Forest of Dean, 17-18 June 2006

Forest of Dean, 17-18 June 2006 (Neil Montgomery)

This was my second year going on this club trip and once again base camp was established at Alan and Janet's country retreat in the heart of the Forest of Dean. Tents were erected on the front lawn before heading off to the `wonky donkey' for evening refreshment. This meant that there were no `wonky' tents to admire on Saturday morning this year.

The sun enforced an early rise, failure to rise meant you were cooked in your tent. This of course did not lead to an early trip down a cave; we are after all Croydon... Over and after breakfast many discussions were had as to where we would head in our featured cave for the weekend `Slaughter Streamway' or `Wet Sink' to some. Results of the discussion were
highly detailed: we'll turn left or right when we get to the stream way, it had only taken us one and a half hours to decide this!

Heading to the nearest parking spot to the cave we found it invaded by lots of teenagers out on a hiking / orienteering
trek. They did not appear to appreciate our fine caving physiques as we got changed and soon moved on; let's hope there was no permanent trauma for them. Our arrival at the cave entrance was a welcome relief as it was a very hot day; not one to be wandering around in a furry suit, let alone the rest of your caving gear.

The cave itself has all the technical bits first. The descent was done via a series of fixed ladders in quick succession, the only interlude being a short crawl and `mouse aven', which apparently this time contained a dead vole. A short climb down after this led to the main course, a 10-12m (depending on the guide book read) ladder pitch down to the stream l
evel. With us all down safely a decision was finally made and we headed off down-stream. We followed this for some fair
distance, leaving it at Sump 1 and rejoining again after Sump 2 via a dry route. By the time we got down to Sump 3 the general consensus was to turn around and try to complete the round trip by following one of the side passages we had seen earlier.

This would be a good point at which to mention that our only reference material down the cave were people's memories (notoriously vague) and a quick, scaled-down drawing of the cave survey onto a post-it size piece of paper. Full credit to
Steve for it being accurate (he is after all the librarian) but it was rather susceptible to water. After some fumbling
around at the upper end of coal seam passage, we emerged into the upper levels of the Chunnel. Here we found that the route for the round trip was clearly marked, if only we had been going the other way round!  The weekend's surreal momentthen happened.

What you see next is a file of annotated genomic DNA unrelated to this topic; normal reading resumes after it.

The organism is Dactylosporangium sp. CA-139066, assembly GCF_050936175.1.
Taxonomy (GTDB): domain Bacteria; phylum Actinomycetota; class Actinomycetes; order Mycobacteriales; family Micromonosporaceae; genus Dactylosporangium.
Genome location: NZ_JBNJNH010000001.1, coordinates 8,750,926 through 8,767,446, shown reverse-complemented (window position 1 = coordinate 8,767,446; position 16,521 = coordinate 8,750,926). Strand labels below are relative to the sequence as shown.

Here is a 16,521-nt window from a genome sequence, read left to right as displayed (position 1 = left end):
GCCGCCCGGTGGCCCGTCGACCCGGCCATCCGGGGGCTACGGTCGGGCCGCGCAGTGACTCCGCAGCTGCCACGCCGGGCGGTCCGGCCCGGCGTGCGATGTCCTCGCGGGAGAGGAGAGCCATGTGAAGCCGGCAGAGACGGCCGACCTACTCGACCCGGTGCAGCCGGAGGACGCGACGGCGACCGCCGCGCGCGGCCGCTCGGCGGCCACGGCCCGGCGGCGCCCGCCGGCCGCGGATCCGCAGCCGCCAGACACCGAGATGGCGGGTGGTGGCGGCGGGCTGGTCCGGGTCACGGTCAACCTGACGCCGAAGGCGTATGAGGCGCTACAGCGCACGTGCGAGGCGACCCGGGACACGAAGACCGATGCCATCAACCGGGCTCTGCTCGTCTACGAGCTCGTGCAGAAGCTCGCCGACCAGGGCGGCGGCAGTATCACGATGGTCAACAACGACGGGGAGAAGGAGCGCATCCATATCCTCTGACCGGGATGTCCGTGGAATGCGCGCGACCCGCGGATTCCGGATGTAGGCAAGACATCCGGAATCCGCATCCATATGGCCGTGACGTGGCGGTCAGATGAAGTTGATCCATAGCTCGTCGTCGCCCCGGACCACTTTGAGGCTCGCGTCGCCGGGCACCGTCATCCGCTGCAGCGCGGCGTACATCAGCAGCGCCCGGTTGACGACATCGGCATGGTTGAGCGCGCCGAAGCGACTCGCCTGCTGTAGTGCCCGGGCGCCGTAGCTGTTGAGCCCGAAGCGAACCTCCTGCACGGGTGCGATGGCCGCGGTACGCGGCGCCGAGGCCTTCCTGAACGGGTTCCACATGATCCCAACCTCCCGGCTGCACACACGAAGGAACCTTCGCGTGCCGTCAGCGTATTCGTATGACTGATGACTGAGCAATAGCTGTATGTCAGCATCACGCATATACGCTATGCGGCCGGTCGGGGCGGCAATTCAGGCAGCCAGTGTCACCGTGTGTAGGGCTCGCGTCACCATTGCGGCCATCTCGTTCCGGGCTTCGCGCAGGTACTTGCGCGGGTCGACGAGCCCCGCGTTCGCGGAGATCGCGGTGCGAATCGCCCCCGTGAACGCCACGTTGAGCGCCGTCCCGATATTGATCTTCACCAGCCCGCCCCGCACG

We were once again fumbling around trying to complete the round trip and rejoin the streamway. The words `a decent survey would help here' were spoken, to which the reply was `here's one on this rock!'. Sure enough there was, albeit rather damp, a detailed survey of the cave careful y folded up on a nearby rock (it was far better than any in the guide books). A quick look at this got us back on our way and to the bottom of the ladder pitch again.

At this point Andy, having had all the fun of abseiling in on his SRT gear, had the less pleasant task of ascending said rope first to belay the rest of us up the ladder pitch. At the top of the pitch there seemed to be as many ways off the ladder onto the top ledge as there were cavers. Let it not be said that caving does not allow freedom of expression. With the ladders and rope stowed away it was a short trip up the fixed ladders to return to the surface and the full heat of the day.  Having got changed we did have some difficulty in finding a watering hole open in the middle of the afternoon. However, finally refreshed we headed back to base camp for an evening barbecue and, of course, more refreshment.

Sunday morning start was just as early and rumours of a dig were going round. Doubts about the caving potential of the dig were later confirmed. Once finished the dig consisted of a trench approx 18ft long by 2 ft deep and looked suspiciously like a trench for concrete foundations. Various objects of high archaeological interest were uncovered and wil  be donated to the regional museum.

After suitable refreshment (of the non-alcoholic type) we set off for an afternoon's walk visiting several old mines and
quarry workings up the Bix Slade. We did a brief pirate trip down Bix Slade Stone Mine, which after the smal  entrance
passage is huge inside - very impressive.

With our clothes suitably muddy we retuned to the cars before setting off on our various journeys home.

The magnificent 7 cavers present were: Neil Montgomery, Chris Crowley, Steve Murray, Andy Todd, Adrian Paniwnyk, Alan Ockenden, Rob Damon, and not forgetting Janet who kept us all in order for the weekend. Many thanks for letting us stay at your house for the weekend.

Neil Montgomery